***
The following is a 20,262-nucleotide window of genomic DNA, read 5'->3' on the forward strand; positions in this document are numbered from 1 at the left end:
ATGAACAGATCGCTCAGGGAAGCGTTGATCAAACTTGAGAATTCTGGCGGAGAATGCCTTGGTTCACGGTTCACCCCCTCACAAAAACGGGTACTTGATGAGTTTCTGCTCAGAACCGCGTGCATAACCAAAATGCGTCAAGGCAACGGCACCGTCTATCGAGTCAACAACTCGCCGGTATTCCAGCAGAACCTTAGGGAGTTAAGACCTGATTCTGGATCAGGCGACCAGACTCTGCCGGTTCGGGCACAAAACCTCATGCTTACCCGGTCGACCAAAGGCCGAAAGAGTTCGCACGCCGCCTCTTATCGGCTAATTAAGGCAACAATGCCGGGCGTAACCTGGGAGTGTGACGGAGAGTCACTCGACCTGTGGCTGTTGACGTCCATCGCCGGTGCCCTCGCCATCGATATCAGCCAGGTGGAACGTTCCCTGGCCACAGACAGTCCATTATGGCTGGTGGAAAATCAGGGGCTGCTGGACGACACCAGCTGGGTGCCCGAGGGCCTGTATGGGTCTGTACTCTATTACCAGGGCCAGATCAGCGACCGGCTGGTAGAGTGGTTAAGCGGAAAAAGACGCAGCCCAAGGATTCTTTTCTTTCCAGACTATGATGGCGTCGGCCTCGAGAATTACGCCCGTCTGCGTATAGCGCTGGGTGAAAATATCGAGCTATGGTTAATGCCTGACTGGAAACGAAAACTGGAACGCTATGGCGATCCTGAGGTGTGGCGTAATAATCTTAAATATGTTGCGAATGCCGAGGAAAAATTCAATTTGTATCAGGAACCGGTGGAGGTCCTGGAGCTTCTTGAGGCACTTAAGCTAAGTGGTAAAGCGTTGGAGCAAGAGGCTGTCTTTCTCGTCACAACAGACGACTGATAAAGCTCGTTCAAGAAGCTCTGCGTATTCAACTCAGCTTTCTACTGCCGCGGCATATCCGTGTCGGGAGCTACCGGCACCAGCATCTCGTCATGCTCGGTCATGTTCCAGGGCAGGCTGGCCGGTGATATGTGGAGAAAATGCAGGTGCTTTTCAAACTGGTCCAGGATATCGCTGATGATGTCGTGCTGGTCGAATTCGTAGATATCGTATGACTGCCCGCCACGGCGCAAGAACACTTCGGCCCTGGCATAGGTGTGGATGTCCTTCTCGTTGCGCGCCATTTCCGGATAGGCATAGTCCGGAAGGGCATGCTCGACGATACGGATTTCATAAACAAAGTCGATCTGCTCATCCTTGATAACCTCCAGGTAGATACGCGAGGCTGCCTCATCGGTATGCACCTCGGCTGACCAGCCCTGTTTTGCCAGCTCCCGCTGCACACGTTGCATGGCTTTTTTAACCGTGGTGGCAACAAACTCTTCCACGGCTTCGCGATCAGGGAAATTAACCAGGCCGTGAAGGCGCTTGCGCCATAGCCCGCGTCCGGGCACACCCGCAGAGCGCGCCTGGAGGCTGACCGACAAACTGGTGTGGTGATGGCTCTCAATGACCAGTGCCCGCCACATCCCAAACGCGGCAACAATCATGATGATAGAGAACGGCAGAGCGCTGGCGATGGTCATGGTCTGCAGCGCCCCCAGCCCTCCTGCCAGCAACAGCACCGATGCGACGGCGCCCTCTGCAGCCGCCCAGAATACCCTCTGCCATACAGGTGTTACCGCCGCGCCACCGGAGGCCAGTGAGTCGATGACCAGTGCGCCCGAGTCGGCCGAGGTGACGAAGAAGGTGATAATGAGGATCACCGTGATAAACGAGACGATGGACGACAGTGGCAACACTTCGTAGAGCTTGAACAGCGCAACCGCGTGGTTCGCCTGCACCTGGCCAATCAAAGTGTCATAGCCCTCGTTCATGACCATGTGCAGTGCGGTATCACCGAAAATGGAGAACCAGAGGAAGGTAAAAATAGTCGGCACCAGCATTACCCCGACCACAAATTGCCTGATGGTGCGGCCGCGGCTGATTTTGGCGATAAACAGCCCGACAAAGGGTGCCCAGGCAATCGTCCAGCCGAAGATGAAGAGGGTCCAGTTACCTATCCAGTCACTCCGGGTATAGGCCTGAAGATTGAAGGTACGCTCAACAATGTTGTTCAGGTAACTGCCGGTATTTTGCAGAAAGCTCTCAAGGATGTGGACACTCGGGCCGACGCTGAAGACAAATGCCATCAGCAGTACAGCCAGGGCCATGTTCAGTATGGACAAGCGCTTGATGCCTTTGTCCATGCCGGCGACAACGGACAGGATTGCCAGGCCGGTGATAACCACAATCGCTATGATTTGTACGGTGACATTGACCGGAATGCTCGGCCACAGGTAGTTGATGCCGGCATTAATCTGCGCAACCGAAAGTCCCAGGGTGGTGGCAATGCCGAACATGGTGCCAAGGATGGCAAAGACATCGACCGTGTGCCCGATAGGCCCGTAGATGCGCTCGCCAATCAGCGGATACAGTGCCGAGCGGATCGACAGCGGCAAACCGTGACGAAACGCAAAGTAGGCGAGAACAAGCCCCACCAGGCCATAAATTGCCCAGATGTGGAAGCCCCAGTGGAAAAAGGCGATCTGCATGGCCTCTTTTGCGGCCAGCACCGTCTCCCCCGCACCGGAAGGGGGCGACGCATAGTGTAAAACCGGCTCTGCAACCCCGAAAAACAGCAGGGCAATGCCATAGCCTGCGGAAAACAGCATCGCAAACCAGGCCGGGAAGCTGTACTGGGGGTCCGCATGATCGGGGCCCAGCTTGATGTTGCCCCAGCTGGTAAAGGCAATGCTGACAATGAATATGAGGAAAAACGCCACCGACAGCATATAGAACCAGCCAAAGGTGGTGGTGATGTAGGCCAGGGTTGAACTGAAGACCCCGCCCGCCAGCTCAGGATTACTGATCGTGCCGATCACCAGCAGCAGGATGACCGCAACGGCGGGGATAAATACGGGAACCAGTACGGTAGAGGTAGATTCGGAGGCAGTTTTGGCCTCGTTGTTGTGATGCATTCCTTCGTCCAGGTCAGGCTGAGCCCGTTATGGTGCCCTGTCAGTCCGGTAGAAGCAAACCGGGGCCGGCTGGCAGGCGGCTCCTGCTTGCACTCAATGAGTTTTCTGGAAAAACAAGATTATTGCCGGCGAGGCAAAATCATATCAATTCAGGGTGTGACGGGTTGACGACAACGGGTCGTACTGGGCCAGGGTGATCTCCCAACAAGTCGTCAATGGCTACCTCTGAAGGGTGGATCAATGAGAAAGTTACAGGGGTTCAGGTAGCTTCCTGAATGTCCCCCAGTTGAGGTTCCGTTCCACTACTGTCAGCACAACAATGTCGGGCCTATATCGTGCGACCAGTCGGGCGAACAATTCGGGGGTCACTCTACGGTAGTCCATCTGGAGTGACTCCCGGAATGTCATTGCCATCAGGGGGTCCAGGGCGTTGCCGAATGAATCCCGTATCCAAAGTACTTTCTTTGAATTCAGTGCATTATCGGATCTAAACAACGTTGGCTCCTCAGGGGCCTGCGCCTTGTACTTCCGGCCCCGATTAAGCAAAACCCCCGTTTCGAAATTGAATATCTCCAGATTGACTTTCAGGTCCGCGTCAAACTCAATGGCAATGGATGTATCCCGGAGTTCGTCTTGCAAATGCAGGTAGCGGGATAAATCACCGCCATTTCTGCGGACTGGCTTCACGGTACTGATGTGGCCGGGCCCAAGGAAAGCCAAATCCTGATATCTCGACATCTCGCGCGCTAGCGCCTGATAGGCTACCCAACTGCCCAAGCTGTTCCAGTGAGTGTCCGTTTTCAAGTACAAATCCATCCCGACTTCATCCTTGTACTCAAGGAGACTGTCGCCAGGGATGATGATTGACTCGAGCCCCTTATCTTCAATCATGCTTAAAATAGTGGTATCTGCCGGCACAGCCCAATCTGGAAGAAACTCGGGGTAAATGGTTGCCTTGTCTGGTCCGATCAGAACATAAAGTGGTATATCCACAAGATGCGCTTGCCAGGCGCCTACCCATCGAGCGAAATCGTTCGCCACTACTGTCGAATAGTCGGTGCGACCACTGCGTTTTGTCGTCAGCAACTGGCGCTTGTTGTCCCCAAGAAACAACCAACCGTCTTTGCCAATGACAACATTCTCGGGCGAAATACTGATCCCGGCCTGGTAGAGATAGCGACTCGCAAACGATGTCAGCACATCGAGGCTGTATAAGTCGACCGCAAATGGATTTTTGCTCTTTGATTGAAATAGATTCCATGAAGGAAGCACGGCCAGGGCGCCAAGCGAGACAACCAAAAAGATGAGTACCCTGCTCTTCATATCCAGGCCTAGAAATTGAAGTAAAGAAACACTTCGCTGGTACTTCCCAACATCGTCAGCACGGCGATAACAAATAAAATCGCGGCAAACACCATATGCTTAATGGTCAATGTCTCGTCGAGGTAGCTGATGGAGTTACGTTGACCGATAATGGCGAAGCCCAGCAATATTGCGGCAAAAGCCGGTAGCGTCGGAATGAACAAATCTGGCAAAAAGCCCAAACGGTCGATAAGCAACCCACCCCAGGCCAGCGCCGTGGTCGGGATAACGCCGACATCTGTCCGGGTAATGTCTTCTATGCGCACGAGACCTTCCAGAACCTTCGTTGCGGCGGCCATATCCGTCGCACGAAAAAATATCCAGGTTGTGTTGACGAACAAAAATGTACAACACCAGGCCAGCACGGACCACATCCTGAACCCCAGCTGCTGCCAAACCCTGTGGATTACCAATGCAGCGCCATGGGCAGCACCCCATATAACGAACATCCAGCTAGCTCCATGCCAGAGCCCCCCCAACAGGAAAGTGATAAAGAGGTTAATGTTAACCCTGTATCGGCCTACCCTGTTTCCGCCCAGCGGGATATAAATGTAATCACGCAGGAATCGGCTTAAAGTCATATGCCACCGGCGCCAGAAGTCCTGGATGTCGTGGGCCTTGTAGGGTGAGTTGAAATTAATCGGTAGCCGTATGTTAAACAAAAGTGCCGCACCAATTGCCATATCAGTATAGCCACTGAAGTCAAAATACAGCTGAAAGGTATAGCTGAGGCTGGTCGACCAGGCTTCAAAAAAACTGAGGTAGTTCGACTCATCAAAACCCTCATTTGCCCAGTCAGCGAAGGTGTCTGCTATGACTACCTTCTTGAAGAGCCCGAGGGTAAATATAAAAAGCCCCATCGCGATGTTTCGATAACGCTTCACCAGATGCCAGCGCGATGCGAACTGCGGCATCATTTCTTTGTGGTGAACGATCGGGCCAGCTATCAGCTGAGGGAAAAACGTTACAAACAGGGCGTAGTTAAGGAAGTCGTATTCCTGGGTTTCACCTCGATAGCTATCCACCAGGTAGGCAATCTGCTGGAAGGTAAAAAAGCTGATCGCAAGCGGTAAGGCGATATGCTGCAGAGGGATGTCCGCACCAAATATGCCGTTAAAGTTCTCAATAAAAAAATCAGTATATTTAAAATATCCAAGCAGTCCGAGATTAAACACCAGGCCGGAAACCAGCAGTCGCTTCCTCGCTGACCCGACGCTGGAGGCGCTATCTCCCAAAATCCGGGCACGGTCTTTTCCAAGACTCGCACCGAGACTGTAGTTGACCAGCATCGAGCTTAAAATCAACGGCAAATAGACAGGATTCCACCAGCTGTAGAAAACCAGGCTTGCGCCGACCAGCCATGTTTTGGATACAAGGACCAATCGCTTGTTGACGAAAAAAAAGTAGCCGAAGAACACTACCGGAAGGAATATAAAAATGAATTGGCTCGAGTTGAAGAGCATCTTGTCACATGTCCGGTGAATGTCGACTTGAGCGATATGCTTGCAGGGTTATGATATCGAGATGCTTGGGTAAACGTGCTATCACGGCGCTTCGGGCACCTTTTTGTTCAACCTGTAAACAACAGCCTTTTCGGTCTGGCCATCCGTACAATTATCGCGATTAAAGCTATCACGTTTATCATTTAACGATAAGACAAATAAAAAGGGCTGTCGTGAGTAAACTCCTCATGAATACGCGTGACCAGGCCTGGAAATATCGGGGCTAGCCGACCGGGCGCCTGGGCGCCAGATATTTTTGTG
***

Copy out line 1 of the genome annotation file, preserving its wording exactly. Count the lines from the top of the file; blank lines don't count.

The following is a 20,262-nucleotide window of genomic DNA, read 5'->3' on the forward strand; positions in this document are numbered from 1 at the left end: